Well, after their ducking, Father and the other men accused them and told them why they did what they did, and told them that there were no Indians in the country, that it was a concocted plan of the ranchers to punish them, for they had found out that it was their plans frightening the people. They finally owned up that they did it out of spite. They were the worst pair of whipped curs that you ever saw. They were not long in getting out of the county, and left after dark. After that everything settled in peace and quiet.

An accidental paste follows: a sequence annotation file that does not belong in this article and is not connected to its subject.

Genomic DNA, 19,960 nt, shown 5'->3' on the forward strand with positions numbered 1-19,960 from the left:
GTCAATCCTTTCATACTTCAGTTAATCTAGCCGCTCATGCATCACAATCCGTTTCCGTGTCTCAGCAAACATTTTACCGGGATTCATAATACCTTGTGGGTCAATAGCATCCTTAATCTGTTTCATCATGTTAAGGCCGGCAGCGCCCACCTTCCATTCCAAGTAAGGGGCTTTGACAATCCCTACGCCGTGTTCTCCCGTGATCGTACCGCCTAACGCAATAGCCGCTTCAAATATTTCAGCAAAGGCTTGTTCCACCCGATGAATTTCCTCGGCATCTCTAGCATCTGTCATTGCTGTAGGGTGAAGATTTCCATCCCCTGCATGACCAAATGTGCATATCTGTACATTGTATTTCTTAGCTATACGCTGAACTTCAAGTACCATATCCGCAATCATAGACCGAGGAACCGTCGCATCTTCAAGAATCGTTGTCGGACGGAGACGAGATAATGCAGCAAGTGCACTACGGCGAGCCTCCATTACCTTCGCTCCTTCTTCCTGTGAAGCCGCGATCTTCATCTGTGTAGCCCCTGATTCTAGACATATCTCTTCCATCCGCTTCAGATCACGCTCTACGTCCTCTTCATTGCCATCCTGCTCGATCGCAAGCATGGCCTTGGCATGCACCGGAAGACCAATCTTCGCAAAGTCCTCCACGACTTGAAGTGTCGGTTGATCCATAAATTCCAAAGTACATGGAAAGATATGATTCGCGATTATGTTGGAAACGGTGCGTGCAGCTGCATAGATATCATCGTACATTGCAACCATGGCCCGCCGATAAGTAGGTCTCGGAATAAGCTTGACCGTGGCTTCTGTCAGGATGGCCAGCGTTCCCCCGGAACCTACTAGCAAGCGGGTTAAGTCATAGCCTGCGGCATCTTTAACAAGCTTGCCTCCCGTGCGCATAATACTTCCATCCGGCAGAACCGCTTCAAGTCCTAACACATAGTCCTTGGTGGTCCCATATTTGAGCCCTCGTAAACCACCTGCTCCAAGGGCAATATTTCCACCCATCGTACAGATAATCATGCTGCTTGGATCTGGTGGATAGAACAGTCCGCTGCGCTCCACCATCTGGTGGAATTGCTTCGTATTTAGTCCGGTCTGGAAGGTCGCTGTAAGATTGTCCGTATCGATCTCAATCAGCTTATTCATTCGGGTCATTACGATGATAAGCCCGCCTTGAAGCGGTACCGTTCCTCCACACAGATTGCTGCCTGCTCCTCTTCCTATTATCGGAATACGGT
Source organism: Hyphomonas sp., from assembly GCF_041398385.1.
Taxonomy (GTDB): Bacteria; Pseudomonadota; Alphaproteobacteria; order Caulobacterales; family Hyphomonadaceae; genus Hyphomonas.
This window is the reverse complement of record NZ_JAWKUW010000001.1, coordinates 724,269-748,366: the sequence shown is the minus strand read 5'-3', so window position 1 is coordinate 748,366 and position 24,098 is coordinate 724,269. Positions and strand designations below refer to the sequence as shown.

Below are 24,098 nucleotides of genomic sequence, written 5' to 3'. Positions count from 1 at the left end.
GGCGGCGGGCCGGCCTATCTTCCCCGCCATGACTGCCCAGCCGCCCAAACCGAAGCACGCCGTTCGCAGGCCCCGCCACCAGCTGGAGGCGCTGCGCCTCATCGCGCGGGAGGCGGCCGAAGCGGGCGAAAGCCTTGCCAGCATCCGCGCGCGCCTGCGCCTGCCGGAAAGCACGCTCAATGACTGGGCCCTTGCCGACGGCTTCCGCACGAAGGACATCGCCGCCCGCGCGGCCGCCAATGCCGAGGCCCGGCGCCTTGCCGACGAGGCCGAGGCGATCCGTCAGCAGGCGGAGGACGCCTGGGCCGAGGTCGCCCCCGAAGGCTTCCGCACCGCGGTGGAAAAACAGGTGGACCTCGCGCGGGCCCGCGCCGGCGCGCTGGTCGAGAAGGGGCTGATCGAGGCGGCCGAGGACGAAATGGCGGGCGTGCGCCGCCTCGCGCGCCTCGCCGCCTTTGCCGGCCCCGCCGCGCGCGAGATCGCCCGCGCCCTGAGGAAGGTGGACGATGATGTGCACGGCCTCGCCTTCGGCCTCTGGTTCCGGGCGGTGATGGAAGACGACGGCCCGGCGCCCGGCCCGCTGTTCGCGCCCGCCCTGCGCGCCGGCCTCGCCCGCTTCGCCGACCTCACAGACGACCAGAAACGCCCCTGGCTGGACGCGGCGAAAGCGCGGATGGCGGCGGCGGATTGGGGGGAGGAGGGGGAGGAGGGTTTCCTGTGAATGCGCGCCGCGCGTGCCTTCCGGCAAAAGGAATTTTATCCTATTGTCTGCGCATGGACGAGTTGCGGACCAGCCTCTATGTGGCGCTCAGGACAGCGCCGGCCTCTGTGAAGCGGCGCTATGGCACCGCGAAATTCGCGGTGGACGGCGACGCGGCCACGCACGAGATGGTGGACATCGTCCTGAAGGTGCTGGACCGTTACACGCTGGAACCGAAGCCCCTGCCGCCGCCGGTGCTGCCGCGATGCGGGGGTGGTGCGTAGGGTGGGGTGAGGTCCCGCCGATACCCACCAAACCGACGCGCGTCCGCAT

The children started in school. A country school is usually far away from most everyone. This one was about two miles from our house. When I was little, Father took me on horseback. We had a big pair of roan horses for our team and they were also broken to the saddle. This morning I am thinking of, the hired man took me. Father lifted me up into the saddle. Tracy was the horse's name. The man looked around and saw Jack, a neighbor boy. He says, "Jump up behind, Jack." That was the last I remember for several hours. Tracy would not carry double, he threw us all. I think Jack and the man were not hurt but I was knocked senseless. When I came to my senses, the doctor and Mother were working over me. I was wrapped in a wet sheet, but I was soon myself. The school threw the young folks together often. "Auntie" Beeson and her son brought us together at her home many times, and such lovely times we did have. My particular chum was a year older than I. I remember I always looked up to her. I thought she knew so much more than I did. She always came to the parties. "Auntie" Beeson's flowers were my delight. The flowers were fenced in just a great big circle and they had all kinds of flowers. I could never find a weed, everything was so neat. I can close my eyes and make myself see it just as plain as if I were there and the dear white-haired lady with her gentle voice and ways. And her son was so tender with her in so many ways. He had a great deal to do with the formation of the character of those whom they invited in their home. She seemed never to tire in answering my questions. Minder and myself were the ones who were allowed to help her get the dinner on her table and it was our delight to do our best. She let me go to her milk room and bring everything. She would have it all ready just to bring in; cake, pie, cottage cheese, and many other things. We would want to help wait table, but no, it was our dinner and we must eat first. I think Wilbur and a friend who crossed the plains at the time they did and always lived with them and helped them with the farm work, I think he always helped Wilbur at the table. She seldom would let us wash dishes but we would help put things away. Them the rest of them wanted us to go and play. When they put up a new barn we had a big frolic. They put up two big swings and Wilbur had some big boys about his own age and they would swing us and the time came all too soon for us to go home. I always got the first ripe raspberries. Wilbur said he hid them so they would not be seen and that delighted me. He would say, "Come Allie, I have something to show you," and he would say, "Now stand there and shut your eyes," and he would tell me when to open, after he had a leaf in my hand, "Now Allie!" he would say and there were the most luscious big raspberries, the very first, and I would be just as delighted as he expected. Then he would go and divide them with his mother. Those days were long ago. Mother and son are both gone to their Saviour a long time ago.